Rhubarb is a perennial growing from short, thick rhizomes. It produces large poisonous leaves that are somewhat triangular, with long fleshy edible stalks and small flowers grouped in large clusters that are greenish-white to rose-red.
In culinary use, the fresh raw stalks are crisp (and resemble red celery) with a strong, tart taste. Rhubarb is not a true fruit, but, in the kitchen it is usually prepared as if it were.
Grown primarily for its fleshy stalks, technically known as petioles,the use of rhubarb stalks as food is a relatively recent innovation which was first recorded in 17th-century England after affordable sugar became available to common people, and reached a peak between 1920 – 1950.
Rhubarb is grown widely, and with greenhouse production it is available throughout much of the year. Rhubarb grown in hothouses (heated greenhouses) is called “hothouse rhubarb”, and is typically made available at consumer markets in early spring, before outdoor cultivated rhubarb is available. Hothouse rhubarb is usually brighter red, tenderer and sweeter-tasting than that grown outdoors. In temperate climates, rhubarb is one of the first food plants harvested, usually in mid- to late spring (April/May in the Northern Hemisphere. It is ready to consume as soon as harvested, and freshly cut stalks are firm and glossy.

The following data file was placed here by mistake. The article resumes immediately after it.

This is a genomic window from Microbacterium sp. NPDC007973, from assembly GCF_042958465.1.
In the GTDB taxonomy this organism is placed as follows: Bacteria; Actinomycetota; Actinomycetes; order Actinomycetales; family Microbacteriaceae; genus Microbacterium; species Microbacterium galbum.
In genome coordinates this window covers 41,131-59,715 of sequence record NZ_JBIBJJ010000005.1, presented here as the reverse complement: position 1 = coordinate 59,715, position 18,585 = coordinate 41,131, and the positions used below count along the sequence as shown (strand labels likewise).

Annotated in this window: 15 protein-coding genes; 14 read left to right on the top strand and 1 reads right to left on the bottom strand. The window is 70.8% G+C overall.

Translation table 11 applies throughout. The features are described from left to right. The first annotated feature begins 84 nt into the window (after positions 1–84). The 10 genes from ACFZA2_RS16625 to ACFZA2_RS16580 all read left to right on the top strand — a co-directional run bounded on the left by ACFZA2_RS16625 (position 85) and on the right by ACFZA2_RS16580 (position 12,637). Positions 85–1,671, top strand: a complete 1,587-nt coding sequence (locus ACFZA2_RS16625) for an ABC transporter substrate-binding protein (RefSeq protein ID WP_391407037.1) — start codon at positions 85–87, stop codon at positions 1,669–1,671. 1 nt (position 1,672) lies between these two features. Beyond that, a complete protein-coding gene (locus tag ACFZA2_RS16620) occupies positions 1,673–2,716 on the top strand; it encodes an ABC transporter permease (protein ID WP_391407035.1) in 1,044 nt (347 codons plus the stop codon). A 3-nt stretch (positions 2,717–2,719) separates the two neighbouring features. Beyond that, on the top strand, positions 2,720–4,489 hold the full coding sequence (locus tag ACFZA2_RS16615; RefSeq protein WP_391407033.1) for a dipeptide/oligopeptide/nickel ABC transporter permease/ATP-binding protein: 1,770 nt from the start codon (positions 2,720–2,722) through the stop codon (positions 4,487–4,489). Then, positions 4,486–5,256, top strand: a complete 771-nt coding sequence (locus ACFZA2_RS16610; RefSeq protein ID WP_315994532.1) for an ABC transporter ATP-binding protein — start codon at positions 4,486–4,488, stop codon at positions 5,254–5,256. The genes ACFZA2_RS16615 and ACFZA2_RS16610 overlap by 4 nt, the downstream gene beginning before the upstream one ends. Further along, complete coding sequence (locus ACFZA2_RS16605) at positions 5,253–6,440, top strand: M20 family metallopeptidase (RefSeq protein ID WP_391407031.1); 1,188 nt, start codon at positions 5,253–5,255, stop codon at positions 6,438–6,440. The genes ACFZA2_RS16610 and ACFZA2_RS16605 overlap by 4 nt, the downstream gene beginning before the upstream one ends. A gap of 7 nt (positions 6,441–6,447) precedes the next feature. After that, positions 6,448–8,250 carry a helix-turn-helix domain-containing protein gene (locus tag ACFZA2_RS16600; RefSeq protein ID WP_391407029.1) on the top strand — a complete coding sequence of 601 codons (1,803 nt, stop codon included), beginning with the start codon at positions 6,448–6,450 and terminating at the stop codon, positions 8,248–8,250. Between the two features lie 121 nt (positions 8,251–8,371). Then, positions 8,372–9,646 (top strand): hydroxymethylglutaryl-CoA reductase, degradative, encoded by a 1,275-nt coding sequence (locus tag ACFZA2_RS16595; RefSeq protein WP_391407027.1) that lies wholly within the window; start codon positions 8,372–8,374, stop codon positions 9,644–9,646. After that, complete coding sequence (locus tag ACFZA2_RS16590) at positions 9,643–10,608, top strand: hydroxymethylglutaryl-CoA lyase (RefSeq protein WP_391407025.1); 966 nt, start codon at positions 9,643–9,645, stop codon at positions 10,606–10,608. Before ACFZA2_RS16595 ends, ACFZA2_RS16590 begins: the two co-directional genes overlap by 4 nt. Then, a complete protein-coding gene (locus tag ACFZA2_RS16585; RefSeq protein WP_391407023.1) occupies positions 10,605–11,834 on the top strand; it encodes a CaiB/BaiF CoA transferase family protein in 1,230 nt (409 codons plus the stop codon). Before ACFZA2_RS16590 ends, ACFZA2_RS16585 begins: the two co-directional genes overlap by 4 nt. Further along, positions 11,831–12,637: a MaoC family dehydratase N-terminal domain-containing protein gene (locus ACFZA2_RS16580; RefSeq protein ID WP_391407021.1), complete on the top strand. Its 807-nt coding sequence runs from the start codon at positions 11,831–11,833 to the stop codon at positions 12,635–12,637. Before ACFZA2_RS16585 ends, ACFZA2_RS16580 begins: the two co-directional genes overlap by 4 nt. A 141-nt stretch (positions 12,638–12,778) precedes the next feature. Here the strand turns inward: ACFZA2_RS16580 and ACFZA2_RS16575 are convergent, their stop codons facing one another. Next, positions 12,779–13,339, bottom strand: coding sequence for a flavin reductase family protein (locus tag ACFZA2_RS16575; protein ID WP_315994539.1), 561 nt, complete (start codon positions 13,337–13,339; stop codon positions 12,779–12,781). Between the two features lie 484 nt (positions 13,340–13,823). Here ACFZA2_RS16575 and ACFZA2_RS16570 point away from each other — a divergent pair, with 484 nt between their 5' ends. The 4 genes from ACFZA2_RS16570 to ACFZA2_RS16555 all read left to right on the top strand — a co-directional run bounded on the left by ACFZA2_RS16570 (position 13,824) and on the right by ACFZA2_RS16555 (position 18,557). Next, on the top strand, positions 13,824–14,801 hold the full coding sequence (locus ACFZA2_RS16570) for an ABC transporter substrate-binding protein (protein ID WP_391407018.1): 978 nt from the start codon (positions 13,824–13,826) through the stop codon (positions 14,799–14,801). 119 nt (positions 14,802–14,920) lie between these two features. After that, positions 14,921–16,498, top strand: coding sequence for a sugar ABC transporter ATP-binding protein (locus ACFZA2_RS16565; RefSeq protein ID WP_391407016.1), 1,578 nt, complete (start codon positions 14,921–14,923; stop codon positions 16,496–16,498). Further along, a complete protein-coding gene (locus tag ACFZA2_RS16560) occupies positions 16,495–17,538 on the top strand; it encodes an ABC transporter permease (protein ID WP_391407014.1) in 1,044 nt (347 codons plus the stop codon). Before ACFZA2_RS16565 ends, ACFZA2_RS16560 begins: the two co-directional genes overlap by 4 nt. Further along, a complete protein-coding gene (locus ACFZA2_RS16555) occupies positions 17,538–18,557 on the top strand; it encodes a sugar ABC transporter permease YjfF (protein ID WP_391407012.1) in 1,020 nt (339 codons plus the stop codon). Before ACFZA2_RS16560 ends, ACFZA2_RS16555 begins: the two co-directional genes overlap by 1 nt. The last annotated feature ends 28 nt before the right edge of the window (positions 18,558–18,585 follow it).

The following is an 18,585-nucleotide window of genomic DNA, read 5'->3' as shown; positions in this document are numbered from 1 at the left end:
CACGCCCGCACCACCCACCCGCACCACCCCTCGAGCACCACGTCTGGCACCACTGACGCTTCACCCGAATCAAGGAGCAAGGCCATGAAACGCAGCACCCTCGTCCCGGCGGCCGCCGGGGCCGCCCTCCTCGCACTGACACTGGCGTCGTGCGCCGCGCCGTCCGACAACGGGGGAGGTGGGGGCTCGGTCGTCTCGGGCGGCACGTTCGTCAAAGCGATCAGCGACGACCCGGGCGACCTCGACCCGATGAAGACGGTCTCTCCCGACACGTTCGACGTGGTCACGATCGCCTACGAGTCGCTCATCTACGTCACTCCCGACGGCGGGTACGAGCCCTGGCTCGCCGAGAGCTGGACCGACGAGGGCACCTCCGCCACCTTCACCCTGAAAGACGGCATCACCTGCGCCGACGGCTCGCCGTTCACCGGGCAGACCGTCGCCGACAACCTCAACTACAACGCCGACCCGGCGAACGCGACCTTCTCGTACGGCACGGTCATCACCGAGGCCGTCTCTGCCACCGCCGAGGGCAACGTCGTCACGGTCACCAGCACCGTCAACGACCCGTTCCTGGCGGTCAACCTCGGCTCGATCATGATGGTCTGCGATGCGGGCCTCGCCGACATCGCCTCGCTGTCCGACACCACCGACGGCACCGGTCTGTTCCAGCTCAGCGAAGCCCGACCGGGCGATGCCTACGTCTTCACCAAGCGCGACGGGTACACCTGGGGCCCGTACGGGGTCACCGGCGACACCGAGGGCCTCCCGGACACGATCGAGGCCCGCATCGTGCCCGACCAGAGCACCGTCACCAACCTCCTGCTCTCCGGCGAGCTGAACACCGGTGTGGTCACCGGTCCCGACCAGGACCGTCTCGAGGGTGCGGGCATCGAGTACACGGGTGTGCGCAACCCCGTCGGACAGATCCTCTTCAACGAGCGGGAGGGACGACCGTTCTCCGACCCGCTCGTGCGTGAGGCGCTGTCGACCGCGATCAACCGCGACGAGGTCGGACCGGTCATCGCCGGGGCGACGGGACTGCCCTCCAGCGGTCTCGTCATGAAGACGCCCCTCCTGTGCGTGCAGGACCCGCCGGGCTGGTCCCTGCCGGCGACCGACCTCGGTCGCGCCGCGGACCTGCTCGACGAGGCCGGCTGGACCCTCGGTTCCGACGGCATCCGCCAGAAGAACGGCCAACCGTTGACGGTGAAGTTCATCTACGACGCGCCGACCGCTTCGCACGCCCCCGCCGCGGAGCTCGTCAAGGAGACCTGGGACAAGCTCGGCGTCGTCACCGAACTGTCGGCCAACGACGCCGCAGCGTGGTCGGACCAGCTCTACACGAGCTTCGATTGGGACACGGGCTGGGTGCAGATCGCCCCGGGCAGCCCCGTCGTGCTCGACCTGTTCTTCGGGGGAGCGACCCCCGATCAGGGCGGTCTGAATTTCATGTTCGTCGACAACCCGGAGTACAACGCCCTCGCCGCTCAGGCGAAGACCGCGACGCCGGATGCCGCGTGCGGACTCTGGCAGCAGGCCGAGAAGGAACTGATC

Rhubarb damaged by severe cold should not be eaten, as it may be high in oxalic acid, which migrates from the leaves and can cause illness.
The color of stalks can vary from the traditional crimson red, through speckled light pink, to light green. The color doesn’t affect its suitability for cooking: The green-stalked rhubarb is more robust and has a higher yield, but the red-colored stalks are more popular with consumers
Rhubarb is packed with minerals, vitamins, organic compounds, and other important nutrients. Some of these components are dietary fiber, protein, vitamin C, vitamin K, B complex vitamins, calcium, potassium, manganese, and magnesium. Rhubarb is also a rich source of antioxidants such as beta-carotene, lutein, and zeaxanthin,
Commonly, the stalks are cooked with sugar and used in pies, crumbles and other desserts, but it can also be put into savory dishes or pickled. Rhubarb can be dehydrated and infused with fruit juice. In most cases, it is infused with strawberry juice to mimic the popular strawberry rhubarb pie.
For cooking, the stalks are often cut into small pieces and stewed (boiled in water) with added sugar, until soft. Little water is added, as rhubarb stalks already contain a great deal of water. Rhubarb should be processed and stored in containers which are unaffected by residual acid content, such as glass or stainless steel. Spices such as cinnamon, nutmeg, and ginger are sometimes added. Stewed rhubarb or rhubarb sauce, like applesauce, is usually eaten cold. Pectin, or sugar with pectin, can be added to the mixture to make jams.
Rhubarb is often paired with strawberries to make strawberry-rhubarb pie. Rhubarb can be used to make a fruit wine. Being a bit sour, it is very refreshing and can be drunk cold, especially during the summer.